At another level, I want to be able to explain to my neighbour why we have the conference, what we discuss, and what the consequences would be of not having a strong CITES treaty. That when we hand the world over to the next generation, we have to try to make sure we are leaving it in a better state than when we found it.

The only way to achieve this is through cooperation, by making agreements with other countries, and by convincing people of the need to do this.

If I can explain this, if I can deal with CITES in a way that reflects the mandate of the Dutch people, only then can I speak from my heart. And then I know why I'm doing this job.

But of course, when you enter politics, you enter a completely different world. A world of tough negotiation, of forging alliances, of give and take. A world in which the process itself is central. I certainly find it a very interesting and stimulating environment. It is one of the reasons why I went into politics.

This probably also applies to you. You've chosen to attend TEIMUN because you’re interested in international relations. But I advise you to keep asking yourselves "why?" How will it affect your own life? What will it mean for the people in your country and in other countries? How will it influence our world?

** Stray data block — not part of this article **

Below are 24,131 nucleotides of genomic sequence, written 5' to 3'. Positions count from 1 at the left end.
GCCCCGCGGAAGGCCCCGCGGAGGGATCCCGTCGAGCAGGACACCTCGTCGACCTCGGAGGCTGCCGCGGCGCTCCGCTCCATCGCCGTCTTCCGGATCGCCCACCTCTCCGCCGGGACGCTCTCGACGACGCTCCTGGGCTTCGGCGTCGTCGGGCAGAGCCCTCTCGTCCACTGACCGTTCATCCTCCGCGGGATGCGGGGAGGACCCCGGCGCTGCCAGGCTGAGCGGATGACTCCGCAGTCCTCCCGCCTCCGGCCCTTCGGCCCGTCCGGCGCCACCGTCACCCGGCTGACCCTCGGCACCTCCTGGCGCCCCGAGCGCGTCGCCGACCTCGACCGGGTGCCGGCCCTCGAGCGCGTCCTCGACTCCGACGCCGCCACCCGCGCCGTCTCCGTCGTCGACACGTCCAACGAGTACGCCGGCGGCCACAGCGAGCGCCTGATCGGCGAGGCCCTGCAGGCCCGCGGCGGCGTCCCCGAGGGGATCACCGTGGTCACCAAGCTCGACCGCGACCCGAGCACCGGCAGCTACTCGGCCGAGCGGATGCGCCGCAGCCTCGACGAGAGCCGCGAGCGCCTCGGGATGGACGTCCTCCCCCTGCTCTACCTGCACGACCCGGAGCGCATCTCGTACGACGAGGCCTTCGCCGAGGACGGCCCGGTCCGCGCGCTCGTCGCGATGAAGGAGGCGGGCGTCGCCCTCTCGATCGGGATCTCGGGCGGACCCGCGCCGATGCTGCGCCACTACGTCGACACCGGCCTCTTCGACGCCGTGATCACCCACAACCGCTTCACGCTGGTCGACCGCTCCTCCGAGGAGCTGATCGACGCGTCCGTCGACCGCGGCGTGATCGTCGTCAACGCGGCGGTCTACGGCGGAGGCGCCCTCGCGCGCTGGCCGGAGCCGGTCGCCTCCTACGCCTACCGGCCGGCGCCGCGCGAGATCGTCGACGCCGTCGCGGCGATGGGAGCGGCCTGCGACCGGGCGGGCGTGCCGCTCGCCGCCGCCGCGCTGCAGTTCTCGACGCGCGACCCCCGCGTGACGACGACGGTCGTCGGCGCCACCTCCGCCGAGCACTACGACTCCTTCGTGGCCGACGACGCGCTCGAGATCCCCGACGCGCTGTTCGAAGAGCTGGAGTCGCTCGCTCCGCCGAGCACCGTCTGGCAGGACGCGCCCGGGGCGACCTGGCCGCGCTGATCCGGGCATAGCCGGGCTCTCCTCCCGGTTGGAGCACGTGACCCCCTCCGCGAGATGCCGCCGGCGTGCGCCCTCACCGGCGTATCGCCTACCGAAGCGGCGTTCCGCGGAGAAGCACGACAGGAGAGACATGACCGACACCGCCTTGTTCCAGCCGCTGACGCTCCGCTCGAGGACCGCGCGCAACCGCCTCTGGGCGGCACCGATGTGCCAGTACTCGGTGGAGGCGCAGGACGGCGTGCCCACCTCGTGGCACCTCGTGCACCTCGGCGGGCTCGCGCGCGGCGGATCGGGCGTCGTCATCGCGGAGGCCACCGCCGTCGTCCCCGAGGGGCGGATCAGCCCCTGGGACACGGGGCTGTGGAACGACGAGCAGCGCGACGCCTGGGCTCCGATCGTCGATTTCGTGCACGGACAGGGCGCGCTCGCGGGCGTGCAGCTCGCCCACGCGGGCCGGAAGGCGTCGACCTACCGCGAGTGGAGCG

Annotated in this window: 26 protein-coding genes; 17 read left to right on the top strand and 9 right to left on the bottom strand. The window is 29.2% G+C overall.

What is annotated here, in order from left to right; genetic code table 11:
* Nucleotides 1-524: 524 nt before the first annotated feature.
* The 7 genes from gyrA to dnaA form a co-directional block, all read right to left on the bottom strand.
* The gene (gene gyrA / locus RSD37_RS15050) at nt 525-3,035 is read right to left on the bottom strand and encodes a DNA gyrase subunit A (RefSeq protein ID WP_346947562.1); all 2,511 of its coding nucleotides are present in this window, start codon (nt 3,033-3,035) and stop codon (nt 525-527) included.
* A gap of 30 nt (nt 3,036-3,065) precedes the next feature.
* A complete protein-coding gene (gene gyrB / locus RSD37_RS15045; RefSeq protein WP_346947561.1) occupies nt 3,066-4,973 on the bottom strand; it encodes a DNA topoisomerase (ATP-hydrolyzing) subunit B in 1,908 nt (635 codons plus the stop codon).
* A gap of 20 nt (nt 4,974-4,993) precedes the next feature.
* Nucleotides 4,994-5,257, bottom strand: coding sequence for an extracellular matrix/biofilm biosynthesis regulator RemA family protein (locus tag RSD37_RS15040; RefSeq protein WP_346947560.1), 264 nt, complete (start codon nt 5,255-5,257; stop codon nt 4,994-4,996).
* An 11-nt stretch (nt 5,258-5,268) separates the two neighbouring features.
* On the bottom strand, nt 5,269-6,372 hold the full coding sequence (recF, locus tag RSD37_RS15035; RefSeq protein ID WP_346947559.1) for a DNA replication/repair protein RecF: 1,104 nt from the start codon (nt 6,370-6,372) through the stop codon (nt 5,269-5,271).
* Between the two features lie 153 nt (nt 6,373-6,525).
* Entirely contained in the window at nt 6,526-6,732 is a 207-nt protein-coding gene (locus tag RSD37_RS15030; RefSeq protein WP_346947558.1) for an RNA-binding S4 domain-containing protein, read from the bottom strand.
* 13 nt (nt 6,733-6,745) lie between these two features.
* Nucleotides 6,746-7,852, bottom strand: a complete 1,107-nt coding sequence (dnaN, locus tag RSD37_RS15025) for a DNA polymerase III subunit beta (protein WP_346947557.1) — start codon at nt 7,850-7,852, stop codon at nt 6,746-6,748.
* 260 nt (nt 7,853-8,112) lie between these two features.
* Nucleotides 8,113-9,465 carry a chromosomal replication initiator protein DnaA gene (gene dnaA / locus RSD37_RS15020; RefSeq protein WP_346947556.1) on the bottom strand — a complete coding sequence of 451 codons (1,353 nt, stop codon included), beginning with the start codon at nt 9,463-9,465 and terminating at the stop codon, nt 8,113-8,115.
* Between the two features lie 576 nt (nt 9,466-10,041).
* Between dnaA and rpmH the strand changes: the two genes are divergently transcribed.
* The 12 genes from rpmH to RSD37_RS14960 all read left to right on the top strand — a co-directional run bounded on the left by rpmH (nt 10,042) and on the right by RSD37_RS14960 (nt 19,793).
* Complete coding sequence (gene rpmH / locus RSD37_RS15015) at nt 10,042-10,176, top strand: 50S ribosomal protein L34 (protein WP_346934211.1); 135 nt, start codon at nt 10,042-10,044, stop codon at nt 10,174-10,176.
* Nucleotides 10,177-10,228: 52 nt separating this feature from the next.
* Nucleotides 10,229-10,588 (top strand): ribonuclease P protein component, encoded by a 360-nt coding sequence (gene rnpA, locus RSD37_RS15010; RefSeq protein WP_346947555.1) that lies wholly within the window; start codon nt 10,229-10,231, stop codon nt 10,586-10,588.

The loss of biodiversity is an issue that evokes strong emotions in people, and quite rightly so. It is a complicated matter, and opinions and positions may vary considerably, as you know.

I receive petitions on many of these subjects. One nice example is the school children who made me little origami elephants to express their concerns about endangered animals. Apparently, the CITES conference and the role of our country in it, is being discussed in the schools of these children. Something like this might seem unimportant, but I believe it is essential to involve people, particularly children, with a complex international treaty like CITES in such a pleasant and accessible way. It truly is a great opportunity to involve people.

I'm curious about the results of the TEIMUN conference. CITES negotiators sometimes have to bring a lot of baggage with them to the table, such as the need to follow the party line and to keep to agreements with partner countries on other issues. This is not the case for you. Your discussions will not be hampered by such restrictions, which is something the CITES partners could really learn from.

I think its even more important that you help us get people better involved with CITES, with the negotiations that take place and the resulting agreements. How do we reach the people it affects? I believe that is a key challenge, not only for this conference, but also for the future of international relations.

I'd like to end by quoting the Chinese philosopher Laozi, who lived two and half thousand years ago. "To lead people, walk behind them".

Thank you for listening, and I hope you find the next two days very rewarding.